Ilya Marritz covers business for WNYC.
On Friday morning, Barneys Co-Op cut the ribbon on a new store on Atlantic Avenue in Brooklyn. It's the latest sign that major retailers are taking interest in a borough they shunned for decades.
The glitzy shop will be rubbing shoulders with some small businesses that couldn't be more different.
Next door, there's a frame store, a Yemenite restaurant, and at the back of a barbershop, Abdul Karim runs an Arabic-English translation service. Karim admits he doesn't know the first thing about the glittering new temple to fashion just three doors down.
"We barely go to Macy's," he says with a laugh.
Karim doesn't expect much new business from Barneys shoppers, but he is concerned about the possible effect on his rent. He says rates have risen over the past decade, as the area has gentrified, drawing an Urban Outfitters and a Trader Joe's.
So far, none of the Middle Eastern shops on the block have moved out.
In fact, some merchants say they have benefitted from the traffic, including Sahadi's, a destination for wholesale dried apricots and Syrian string cheese since 1948. Cashier Nikki Diorio says contrary to expectations, the uptick in rental activity has been good for the store.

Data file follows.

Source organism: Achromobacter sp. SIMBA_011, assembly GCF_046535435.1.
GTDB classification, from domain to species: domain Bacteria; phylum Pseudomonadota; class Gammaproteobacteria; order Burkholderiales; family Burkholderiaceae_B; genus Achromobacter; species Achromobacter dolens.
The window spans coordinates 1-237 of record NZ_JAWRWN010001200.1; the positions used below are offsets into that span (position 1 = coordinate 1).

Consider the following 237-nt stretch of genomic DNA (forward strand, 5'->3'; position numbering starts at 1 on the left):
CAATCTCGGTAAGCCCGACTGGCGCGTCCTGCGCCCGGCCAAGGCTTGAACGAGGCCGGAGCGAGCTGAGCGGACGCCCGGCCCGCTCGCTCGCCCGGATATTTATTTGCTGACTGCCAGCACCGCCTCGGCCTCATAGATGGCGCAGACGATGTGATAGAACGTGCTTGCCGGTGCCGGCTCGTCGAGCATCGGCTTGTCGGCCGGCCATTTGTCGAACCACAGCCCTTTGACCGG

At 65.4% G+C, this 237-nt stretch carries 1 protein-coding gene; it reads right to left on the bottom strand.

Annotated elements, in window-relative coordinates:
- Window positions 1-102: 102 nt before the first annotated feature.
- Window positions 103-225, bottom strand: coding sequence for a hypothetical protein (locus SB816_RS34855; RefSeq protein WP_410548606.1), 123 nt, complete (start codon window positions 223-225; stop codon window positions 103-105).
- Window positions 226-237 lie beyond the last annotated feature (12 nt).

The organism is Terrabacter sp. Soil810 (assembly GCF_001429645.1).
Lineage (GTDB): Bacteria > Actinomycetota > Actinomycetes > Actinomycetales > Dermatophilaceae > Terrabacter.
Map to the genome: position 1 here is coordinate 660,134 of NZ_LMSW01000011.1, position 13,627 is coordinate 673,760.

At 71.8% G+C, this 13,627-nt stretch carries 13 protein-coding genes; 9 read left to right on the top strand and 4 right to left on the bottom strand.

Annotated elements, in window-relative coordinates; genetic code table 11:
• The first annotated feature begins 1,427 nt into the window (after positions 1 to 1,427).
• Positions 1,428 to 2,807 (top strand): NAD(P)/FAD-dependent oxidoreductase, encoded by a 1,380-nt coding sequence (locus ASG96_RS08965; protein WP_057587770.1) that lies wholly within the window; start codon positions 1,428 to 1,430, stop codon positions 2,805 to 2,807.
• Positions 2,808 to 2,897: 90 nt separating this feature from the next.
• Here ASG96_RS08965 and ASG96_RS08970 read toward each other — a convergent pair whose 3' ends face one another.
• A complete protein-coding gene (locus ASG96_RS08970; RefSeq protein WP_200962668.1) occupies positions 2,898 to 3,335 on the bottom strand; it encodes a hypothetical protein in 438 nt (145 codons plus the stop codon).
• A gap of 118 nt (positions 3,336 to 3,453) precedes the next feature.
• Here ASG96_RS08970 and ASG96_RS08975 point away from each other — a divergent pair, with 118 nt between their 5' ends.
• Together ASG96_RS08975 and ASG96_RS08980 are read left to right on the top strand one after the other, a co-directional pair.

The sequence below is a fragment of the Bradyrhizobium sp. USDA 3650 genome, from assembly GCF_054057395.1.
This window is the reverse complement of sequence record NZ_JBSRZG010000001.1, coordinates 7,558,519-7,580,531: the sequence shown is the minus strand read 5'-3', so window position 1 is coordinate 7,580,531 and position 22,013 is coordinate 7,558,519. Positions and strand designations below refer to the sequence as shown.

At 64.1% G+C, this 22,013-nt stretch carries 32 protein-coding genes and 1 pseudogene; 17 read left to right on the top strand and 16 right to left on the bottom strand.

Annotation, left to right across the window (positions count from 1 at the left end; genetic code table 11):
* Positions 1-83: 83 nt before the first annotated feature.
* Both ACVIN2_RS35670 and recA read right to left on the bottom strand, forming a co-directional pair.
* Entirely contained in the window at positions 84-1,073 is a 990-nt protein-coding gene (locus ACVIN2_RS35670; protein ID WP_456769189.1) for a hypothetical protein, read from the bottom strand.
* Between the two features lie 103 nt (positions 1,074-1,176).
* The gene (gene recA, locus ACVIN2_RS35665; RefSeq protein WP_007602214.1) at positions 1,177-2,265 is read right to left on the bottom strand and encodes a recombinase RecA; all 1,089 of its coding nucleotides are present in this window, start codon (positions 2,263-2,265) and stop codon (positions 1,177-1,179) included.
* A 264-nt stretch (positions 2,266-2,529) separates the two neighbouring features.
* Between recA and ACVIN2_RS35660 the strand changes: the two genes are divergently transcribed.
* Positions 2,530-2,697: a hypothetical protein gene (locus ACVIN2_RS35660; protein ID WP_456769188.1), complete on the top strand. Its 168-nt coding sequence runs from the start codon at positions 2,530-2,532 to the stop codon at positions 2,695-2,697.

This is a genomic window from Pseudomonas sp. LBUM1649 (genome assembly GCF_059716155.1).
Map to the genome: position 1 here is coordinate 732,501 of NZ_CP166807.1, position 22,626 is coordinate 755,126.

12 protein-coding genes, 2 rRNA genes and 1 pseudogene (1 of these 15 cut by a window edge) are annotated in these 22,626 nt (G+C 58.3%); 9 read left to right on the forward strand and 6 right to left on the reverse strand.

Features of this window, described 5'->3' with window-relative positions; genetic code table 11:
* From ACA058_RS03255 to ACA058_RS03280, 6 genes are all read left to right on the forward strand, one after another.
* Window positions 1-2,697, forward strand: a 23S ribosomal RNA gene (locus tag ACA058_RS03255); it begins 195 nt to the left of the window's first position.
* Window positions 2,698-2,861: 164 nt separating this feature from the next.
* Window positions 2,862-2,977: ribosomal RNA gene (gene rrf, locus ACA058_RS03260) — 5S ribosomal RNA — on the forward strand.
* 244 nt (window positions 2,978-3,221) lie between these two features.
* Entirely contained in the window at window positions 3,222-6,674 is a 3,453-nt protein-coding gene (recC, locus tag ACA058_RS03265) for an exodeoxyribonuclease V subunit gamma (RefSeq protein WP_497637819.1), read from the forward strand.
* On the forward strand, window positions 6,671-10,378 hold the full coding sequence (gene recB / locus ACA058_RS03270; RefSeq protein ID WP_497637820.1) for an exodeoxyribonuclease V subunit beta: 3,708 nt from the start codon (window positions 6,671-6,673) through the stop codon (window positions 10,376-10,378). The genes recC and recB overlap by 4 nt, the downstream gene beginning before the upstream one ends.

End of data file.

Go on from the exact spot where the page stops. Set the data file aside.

"When Trader Joe's opened it was good for the business. Everyone thought it was gonna be bad. But it's gonna bring in more people, and more people are gonna discover Sahadi's," Diorio says.
Realtors say commercial rents, now at $40-$50 per square foot, are bound to rise. But it's taken a long time for major retailers to take the borough seriously.
"A lot of times Manhattan retailers feel like they need shots and a passport to come to Brooklyn," says Tim King, of CPEX. "And they almost become surprised, like, 'Oh, gee, you have real stores there!' Well guess what: we have real people here!"
There are plans for an Aeropostale, an H&M and a combined Filene's Basement/Syms store in the nearby Fulton Mall area. Barneys says its new store will employ around 15 people.
Thousand dollar designer handbags may seem out of place on a block known for olives and hummus. But Barney's has one thing in common with many of its new neighbors: as the property of the government of Dubai, it too is an Arab-owned business.